Van Nostrand's Engineering Magazine, 19. köide

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D. Van Nostrand, 1878
 

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Page 403 - Nature by the same kind of reasoning from mechanical principles, for I am induced by many reasons to suspect that they may all depend upon certain forces by which the particles of bodies, by some causes hitherto unknown, are either mutually impelled towards one another, and cohere in regular figures, or are repelled and recede from one another.
Page 408 - ... forms ? Again, if we turn from Art to Letters, truth to nature and to fact is undoubtedly a characteristic of sterling literature ; and yet in the delineation of outward nature itself, still more in that of feelings and affections, of the secret parts of character and motives of conduct, it frequently happens that the writer is driven to imagery, to an analogy, or even to a paradox, in order to give utterance to that of which there is no direct counterpart in recognised speech. And yet which...
Page 288 - No. 7. SURCHARGED AND DIFFERENT FORMS OF RETAINING. walls. By James S. Tate, CE No.
Page 402 - And, therefore, as the solitariness of mathematics has been a frequent theme of discourse, it may be not altogether unprofitable to dwell for a short time upon the other side of the question, and to inquire whether there be not points of contact in method or in subjectmatter between mathematics and the outer world which have been frequently overlooked ; whether its lines do not in some cases run parallel to those of other occupations and purposes of life ; and lastly, whether we may not hope for...
Page 375 - ... is volatile, some of it is launched into the air, on its escape from combination ; and in the air it is always found. As it is soluble in water, it is found wherever we find water on the surface of the earth, or in the air, and probably in all natural waters, even the deepest and most purified. As a part of the atmosphere, it touches all substances and can be found on many ; it is in reality universally on the surface of the earth in the presence of men and animals, perhaps attached more or less...
Page 410 - ... infinite ; hence space as a plenum of spheres is fourfold. And, generally, space as a plenum of surfaces has a mani-foldness equal to the number of constants required to determine the surface. Although it would be beyond our present purpose to attempt to pursue the subject further, it should not pass unnoticed that the identity in the four-fold character of space, as derived on the one hand from a system of straight lines, and on the other from a system of spheres, is intimately connected with...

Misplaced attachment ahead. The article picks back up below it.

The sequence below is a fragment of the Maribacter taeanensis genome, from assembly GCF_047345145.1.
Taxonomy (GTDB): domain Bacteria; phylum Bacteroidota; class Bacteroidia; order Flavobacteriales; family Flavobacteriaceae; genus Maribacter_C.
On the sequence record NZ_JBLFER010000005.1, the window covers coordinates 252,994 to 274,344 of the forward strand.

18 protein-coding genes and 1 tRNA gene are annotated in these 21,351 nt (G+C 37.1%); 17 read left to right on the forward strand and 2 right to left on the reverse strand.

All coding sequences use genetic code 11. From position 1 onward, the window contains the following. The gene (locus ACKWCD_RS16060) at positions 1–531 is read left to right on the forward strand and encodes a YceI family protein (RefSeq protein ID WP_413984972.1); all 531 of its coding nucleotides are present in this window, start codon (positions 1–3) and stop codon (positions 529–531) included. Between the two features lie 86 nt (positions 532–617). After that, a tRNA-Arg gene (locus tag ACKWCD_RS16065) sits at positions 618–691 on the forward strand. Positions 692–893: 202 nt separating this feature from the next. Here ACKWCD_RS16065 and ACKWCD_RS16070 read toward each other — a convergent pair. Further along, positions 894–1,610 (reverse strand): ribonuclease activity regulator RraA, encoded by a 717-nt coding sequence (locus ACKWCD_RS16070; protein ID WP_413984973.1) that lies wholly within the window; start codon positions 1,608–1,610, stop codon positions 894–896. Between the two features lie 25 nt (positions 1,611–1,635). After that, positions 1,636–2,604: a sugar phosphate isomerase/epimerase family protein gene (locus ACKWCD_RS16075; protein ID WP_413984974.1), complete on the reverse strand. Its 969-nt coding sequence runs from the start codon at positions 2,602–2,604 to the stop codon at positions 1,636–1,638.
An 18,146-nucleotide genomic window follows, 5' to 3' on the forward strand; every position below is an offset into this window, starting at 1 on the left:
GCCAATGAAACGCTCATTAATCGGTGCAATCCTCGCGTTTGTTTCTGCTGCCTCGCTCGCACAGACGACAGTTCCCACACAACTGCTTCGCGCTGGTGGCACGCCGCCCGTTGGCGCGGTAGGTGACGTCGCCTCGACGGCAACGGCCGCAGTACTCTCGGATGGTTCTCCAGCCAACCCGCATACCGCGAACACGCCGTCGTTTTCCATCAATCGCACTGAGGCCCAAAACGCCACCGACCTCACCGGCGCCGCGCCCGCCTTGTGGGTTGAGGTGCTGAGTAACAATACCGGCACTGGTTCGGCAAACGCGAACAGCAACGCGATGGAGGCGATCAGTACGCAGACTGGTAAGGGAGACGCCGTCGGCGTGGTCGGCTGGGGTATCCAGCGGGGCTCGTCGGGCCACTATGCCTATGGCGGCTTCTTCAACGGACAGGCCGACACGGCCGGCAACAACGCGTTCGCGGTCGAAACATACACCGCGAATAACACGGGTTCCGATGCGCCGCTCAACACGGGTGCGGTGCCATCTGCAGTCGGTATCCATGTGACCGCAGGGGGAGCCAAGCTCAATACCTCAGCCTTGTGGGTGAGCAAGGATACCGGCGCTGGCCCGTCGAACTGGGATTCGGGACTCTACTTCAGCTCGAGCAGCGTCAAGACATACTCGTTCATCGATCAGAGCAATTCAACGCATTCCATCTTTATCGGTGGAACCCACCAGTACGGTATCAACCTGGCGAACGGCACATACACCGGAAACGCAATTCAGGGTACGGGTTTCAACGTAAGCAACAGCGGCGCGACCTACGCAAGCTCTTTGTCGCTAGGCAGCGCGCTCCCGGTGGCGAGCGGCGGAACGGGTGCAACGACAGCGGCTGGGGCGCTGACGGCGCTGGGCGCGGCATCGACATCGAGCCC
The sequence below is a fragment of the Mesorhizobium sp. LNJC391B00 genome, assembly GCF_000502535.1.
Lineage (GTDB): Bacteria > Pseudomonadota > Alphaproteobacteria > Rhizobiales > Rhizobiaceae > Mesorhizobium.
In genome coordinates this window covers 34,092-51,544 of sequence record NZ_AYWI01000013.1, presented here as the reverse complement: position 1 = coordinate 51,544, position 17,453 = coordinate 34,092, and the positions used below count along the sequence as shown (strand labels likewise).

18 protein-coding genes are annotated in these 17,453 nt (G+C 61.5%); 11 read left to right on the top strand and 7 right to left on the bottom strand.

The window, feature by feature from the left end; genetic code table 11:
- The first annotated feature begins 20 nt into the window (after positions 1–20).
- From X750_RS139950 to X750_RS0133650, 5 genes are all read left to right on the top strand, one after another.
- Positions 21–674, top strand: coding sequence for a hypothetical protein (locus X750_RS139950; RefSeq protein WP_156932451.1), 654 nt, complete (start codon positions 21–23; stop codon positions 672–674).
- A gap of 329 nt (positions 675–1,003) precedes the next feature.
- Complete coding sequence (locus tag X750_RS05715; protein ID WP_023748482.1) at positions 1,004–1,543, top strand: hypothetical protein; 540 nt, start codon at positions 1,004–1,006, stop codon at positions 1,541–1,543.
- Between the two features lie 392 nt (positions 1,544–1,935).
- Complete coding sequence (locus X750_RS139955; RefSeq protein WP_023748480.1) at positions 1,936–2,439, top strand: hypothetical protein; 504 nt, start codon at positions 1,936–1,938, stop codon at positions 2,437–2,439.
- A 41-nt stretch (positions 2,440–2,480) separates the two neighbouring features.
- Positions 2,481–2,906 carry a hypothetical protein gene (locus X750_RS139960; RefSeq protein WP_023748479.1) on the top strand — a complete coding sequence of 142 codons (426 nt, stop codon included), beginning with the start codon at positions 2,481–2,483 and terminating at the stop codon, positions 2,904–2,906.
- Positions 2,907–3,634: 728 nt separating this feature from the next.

Page 408 - ... inward response to imaginative poetry, to social fiction, or even to those tales of giant and fairyland written, it is supposed, only for the nursery or schoolroom ? But in order thus to reanimate these things with a meaning beyond that of the mere words, have we not to re-consider our first position, to enlarge the ideas with which we started ; have we not to cast about for...
Page 408 - ... which we are at present capable fails to give an actual representation of these quantities ; if they must for the present be relegated to the category of imaginaries ; it still does not follow that we may not at some future time find a law which will endow them with reality, nor that in the meantime we need hesitate to employ them, in accordance with the great principle of continuity, for bringing out correct results. If, moreover, both in Geometry and in Algebra we occasionally make use of points...
Page 346 - The city wall is brought down on both sides to the edge of the stream: thence, from the corners of the wall, there is carried along each bank of the river a fence of burnt bricks. The houses are mostly three and four...
Page 375 - the facts now to be given enable us to claim for it a still more important place. The application seems to fit well the conditions already examined; and by this means currents from foul places have been readily found. This does not apply to the substances which may be called germs whether it be possible to see them or not, because these are not bodies which have passed into the ammoniacal stage, although some of them may be passing — those, for example, which are purely chemical and exert what...

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